Word of Accountability

What does Deuteronomy 31:26 mean?

“Take this Book of the Law and put it by the side of the ark of the covenant of the Lord your God, that it may be there for a witness against you.” (Deuteronomy 31:26, ESV)

Several times throughout the Book of the Law, or the Torah, there are prophetic foreshadowing’s of how the people will deny the Lord and do their own thing. He says they will follow idols once they get in the land. The rest of Scripture bears out this truth.

Just as Israel in the wilderness for 40 years questioned Moses, made their own gods, and complained when God provided for them, so they would do in the Promised Land. God knew this beforehand because of their actions in the wilderness.

So as he was finishing the Torah he told both Moses and Joshua to make witnesses against the people and place them in prominent places like near the Ark of the Covenant. Then when the people lived in the land they would find that these predictions of what they would do were true.

When they were with Moses and Joshua they committed themselves to following the whole of God’s law and never turning against him. As an example Joshua challenged the people and they promised that they chose Yahweh (Joshua 24:14-18).

It was easy for the people to commit to the Lord in the wilderness but when they would get into the land of Canaan it was much harder because of the temptations around them. One of the reasons God wanted them to utterly destroy the peoples of the land is because he knew they would lead the Israelites into idolatry.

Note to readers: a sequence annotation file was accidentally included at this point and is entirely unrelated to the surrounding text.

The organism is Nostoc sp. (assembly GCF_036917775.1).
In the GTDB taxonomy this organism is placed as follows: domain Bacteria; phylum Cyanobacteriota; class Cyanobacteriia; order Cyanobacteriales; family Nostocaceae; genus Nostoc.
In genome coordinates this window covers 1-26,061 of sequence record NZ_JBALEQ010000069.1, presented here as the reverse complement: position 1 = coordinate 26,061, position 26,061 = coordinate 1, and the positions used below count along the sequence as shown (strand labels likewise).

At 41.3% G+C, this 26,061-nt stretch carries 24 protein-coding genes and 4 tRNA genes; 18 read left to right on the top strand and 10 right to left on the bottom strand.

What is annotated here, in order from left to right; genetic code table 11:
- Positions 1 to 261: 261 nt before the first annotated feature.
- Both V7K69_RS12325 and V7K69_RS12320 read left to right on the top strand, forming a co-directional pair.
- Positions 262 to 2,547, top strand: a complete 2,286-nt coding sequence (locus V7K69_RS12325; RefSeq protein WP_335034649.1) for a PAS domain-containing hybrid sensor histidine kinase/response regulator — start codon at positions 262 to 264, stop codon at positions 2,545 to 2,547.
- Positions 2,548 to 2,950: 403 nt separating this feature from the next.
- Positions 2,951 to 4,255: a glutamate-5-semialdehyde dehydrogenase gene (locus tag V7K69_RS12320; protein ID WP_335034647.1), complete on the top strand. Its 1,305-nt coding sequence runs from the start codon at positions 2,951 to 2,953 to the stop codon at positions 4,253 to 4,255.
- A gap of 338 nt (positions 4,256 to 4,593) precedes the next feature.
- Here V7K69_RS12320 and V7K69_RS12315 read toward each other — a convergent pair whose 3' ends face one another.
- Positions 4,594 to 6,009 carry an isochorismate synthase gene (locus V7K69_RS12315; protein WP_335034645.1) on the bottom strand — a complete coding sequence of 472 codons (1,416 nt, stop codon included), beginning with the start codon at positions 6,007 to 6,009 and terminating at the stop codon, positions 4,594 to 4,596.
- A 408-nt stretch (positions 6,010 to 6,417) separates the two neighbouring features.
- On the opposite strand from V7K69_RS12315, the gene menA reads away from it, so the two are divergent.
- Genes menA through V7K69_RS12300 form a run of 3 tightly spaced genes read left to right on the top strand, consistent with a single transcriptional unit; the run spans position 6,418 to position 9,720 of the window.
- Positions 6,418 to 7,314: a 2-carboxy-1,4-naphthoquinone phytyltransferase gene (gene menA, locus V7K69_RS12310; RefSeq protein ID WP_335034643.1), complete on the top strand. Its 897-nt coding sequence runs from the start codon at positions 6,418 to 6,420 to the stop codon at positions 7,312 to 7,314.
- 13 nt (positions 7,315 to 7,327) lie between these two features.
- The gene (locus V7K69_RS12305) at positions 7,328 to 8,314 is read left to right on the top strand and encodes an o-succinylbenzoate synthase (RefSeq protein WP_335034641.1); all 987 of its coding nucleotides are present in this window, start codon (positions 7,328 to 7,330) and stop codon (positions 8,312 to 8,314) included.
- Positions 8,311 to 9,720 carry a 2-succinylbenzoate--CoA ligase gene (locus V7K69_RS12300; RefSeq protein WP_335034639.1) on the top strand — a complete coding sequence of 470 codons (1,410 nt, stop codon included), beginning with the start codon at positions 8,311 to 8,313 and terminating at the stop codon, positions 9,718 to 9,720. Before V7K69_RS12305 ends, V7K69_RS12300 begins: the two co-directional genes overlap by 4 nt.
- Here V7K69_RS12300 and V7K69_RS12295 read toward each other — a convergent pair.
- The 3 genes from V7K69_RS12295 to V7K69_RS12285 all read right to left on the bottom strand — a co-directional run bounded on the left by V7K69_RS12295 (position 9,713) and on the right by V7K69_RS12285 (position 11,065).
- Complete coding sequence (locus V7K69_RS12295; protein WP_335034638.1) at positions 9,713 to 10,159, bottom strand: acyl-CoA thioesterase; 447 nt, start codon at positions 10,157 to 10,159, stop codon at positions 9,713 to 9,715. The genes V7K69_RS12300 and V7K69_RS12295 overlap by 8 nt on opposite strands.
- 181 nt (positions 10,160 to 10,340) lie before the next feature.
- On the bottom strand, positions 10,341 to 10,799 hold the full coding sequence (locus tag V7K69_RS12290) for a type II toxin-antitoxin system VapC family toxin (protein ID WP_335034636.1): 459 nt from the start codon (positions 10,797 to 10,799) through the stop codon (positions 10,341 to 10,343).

So these were set up as a witness against Israel that they would fully commit to the Lord in the wilderness but failed to continue to commit to him in the Promised Land. They would see if they looked at the witness against them how they had committed and failed to continue their commitment.

It’s almost like God gave them the covenant commitment form and they signed it in the wilderness. Now they would look at this legal document that stood against them as a witness of their failure to maintain that commitment.

In case anyone would say, “I have followed the Lord and am fully committed to him,” these documents would show that they were not committed to him in the wilderness or in the Promised Land he gave them.

Why would God do this? In case the people became delusional about themselves or wanted to lie about themselves and say they were trusting Yahweh even though they were not he would have this witness against them.

We must be careful not to deceive ourselves about our relationship with God. If we do not continually have a vibrant abiding relationship with him we may deceive ourselves and think we do. He reminds us through his Word that we can fall prey to thinking we have what we don’t.

Such witnesses should give us accountability in our walk with God. If we ever get to a place like the apostle John points out in the beginning of First John where we are saying we walk with the Lord but we are walking in sin it helps us to see our true place in God (1 John 1:5-10).

So these witnesses against the Israelites reminded them that they would turn against God and he had predicted it way before they came into the land. The witnesses would not allow them to deceive themselves and kept them accountable to their true relationship with God. They can also be helpful for us to stay on the path with our Lord.

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